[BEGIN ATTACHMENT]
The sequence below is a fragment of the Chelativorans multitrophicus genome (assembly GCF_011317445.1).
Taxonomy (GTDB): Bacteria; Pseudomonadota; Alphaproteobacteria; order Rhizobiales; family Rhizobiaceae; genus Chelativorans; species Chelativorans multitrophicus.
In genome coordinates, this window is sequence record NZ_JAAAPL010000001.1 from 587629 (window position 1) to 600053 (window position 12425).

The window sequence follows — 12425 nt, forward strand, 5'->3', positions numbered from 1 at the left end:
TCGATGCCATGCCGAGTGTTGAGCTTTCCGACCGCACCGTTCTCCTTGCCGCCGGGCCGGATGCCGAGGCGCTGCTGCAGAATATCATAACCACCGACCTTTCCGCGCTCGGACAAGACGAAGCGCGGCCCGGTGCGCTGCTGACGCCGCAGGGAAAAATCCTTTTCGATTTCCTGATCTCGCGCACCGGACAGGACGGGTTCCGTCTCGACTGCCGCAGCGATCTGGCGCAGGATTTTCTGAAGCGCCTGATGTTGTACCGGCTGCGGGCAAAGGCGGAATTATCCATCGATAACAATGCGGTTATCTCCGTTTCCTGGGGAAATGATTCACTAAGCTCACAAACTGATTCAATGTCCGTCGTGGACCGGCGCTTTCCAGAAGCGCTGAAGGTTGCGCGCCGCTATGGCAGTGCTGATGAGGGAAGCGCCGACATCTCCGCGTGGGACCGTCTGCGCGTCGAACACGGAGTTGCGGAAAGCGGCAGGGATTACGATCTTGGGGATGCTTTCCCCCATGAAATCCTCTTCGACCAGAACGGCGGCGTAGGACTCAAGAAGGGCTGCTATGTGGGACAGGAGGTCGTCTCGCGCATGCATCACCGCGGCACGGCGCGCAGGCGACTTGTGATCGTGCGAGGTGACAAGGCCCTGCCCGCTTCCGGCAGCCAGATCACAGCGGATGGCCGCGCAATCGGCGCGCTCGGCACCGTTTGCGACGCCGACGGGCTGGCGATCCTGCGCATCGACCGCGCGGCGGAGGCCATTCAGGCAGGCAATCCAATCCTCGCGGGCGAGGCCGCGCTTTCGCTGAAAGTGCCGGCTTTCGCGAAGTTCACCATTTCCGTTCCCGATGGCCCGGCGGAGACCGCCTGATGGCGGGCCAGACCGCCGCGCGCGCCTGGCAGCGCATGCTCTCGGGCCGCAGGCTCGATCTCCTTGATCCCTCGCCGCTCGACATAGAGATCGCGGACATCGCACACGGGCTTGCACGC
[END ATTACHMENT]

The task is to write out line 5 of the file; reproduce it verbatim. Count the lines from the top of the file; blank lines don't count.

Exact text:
TCGATGCCATGCCGAGTGTTGAGCTTTCCGACCGCACCGTTCTCCTTGCCGCCGGGCCGGATGCCGAGGCGCTGCTGCAGAATATCATAACCACCGACCTTTCCGCGCTCGGACAAGACGAAGCGCGGCCCGGTGCGCTGCTGACGCCGCAGGGAAAAATCCTTTTCGATTTCCTGATCTCGCGCACCGGACAGGACGGGTTCCGTCTCGACTGCCGCAGCGATCTGGCGCAGGATTTTCTGAAGCGCCTGATGTTGTACCGGCTGCGGGCAAAGGCGGAATTATCCATCGATAACAATGCGGTTATCTCCGTTTCCTGGGGAAATGATTCACTAAGCTCACAAACTGATTCAATGTCCGTCGTGGACCGGCGCTTTCCAGAAGCGCTGAAGGTTGCGCGCCGCTATGGCAGTGCTGATGAGGGAAGCGCCGACATCTCCGCGTGGGACCGTCTGCGCGTCGAACACGGAGTTGCGGAAAGCGGCAGGGATTACGATCTTGGGGATGCTTTCCCCCATGAAATCCTCTTCGACCAGAACGGCGGCGTAGGACTCAAGAAGGGCTGCTATGTGGGACAGGAGGTCGTCTCGCGCATGCATCACCGCGGCACGGCGCGCAGGCGACTTGTGATCGTGCGAGGTGACAAGGCCCTGCCCGCTTCCGGCAGCCAGATCACAGCGGATGGCCGCGCAATCGGCGCGCTCGGCACCGTTTGCGACGCCGACGGGCTGGCGATCCTGCGCATCGACCGCGCGGCGGAGGCCATTCAGGCAGGCAATCCAATCCTCGCGGGCGAGGCCGCGCTTTCGCTGAAAGTGCCGGCTTTCGCGAAGTTCACCATTTCCGTTCCCGATGGCCCGGCGGAGACCGCCTGATGGCGGGCCAGACCGCCGCGCGCGCCTGGCAGCGCATGCTCTCGGGCCGCAGGCTCGATCTCCTTGATCCCTCGCCGCTCGACATAGAGATCGCGGACATCGCACACGGGCTTGCACGC